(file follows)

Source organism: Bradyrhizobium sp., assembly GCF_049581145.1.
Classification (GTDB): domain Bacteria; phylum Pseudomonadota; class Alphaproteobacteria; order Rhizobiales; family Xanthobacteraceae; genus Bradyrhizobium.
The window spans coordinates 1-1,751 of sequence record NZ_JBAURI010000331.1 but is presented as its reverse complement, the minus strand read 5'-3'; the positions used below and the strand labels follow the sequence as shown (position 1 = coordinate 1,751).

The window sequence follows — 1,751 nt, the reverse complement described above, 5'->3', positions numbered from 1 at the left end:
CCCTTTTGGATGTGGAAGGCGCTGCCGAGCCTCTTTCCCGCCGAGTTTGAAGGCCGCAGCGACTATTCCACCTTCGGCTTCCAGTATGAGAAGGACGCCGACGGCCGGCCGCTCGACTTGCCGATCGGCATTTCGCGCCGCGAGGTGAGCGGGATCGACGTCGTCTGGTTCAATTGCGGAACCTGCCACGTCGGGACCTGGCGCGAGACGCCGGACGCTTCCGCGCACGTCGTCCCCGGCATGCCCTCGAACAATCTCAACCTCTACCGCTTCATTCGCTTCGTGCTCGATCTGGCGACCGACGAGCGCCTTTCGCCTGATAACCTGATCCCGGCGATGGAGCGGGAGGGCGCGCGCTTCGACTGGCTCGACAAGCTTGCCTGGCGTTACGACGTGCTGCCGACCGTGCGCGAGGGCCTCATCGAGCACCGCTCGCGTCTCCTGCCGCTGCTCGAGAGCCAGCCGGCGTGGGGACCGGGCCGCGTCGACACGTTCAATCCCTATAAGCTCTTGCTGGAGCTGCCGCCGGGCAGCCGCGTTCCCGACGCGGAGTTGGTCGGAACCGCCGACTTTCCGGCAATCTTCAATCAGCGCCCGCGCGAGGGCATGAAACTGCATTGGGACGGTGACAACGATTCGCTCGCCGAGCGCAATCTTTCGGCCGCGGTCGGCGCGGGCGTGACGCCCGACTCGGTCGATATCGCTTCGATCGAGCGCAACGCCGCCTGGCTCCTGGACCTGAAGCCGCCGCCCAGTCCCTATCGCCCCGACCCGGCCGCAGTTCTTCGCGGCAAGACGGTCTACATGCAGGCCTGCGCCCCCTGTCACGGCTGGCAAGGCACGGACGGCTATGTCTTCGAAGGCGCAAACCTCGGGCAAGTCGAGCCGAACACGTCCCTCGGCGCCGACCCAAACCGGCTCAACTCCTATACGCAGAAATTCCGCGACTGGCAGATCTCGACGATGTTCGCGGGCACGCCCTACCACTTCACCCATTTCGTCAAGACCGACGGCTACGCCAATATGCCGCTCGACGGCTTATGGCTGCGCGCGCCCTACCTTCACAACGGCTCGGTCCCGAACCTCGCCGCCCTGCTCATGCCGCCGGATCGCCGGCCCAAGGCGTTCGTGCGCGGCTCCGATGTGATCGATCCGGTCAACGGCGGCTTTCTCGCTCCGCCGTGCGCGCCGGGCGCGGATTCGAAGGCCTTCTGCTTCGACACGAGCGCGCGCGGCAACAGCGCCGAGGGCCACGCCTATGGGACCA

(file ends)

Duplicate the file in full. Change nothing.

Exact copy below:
Source organism: Bradyrhizobium sp., assembly GCF_049581145.1.
Classification (GTDB): domain Bacteria; phylum Pseudomonadota; class Alphaproteobacteria; order Rhizobiales; family Xanthobacteraceae; genus Bradyrhizobium.
The window spans coordinates 1-1,751 of sequence record NZ_JBAURI010000331.1 but is presented as its reverse complement, the minus strand read 5'-3'; the positions used below and the strand labels follow the sequence as shown (position 1 = coordinate 1,751).

The window sequence follows — 1,751 nt, the reverse complement described above, 5'->3', positions numbered from 1 at the left end:
CCCTTTTGGATGTGGAAGGCGCTGCCGAGCCTCTTTCCCGCCGAGTTTGAAGGCCGCAGCGACTATTCCACCTTCGGCTTCCAGTATGAGAAGGACGCCGACGGCCGGCCGCTCGACTTGCCGATCGGCATTTCGCGCCGCGAGGTGAGCGGGATCGACGTCGTCTGGTTCAATTGCGGAACCTGCCACGTCGGGACCTGGCGCGAGACGCCGGACGCTTCCGCGCACGTCGTCCCCGGCATGCCCTCGAACAATCTCAACCTCTACCGCTTCATTCGCTTCGTGCTCGATCTGGCGACCGACGAGCGCCTTTCGCCTGATAACCTGATCCCGGCGATGGAGCGGGAGGGCGCGCGCTTCGACTGGCTCGACAAGCTTGCCTGGCGTTACGACGTGCTGCCGACCGTGCGCGAGGGCCTCATCGAGCACCGCTCGCGTCTCCTGCCGCTGCTCGAGAGCCAGCCGGCGTGGGGACCGGGCCGCGTCGACACGTTCAATCCCTATAAGCTCTTGCTGGAGCTGCCGCCGGGCAGCCGCGTTCCCGACGCGGAGTTGGTCGGAACCGCCGACTTTCCGGCAATCTTCAATCAGCGCCCGCGCGAGGGCATGAAACTGCATTGGGACGGTGACAACGATTCGCTCGCCGAGCGCAATCTTTCGGCCGCGGTCGGCGCGGGCGTGACGCCCGACTCGGTCGATATCGCTTCGATCGAGCGCAACGCCGCCTGGCTCCTGGACCTGAAGCCGCCGCCCAGTCCCTATCGCCCCGACCCGGCCGCAGTTCTTCGCGGCAAGACGGTCTACATGCAGGCCTGCGCCCCCTGTCACGGCTGGCAAGGCACGGACGGCTATGTCTTCGAAGGCGCAAACCTCGGGCAAGTCGAGCCGAACACGTCCCTCGGCGCCGACCCAAACCGGCTCAACTCCTATACGCAGAAATTCCGCGACTGGCAGATCTCGACGATGTTCGCGGGCACGCCCTACCACTTCACCCATTTCGTCAAGACCGACGGCTACGCCAATATGCCGCTCGACGGCTTATGGCTGCGCGCGCCCTACCTTCACAACGGCTCGGTCCCGAACCTCGCCGCCCTGCTCATGCCGCCGGATCGCCGGCCCAAGGCGTTCGTGCGCGGCTCCGATGTGATCGATCCGGTCAACGGCGGCTTTCTCGCTCCGCCGTGCGCGCCGGGCGCGGATTCGAAGGCCTTCTGCTTCGACACGAGCGCGCGCGGCAACAGCGCCGAGGGCCACGCCTATGGGACCA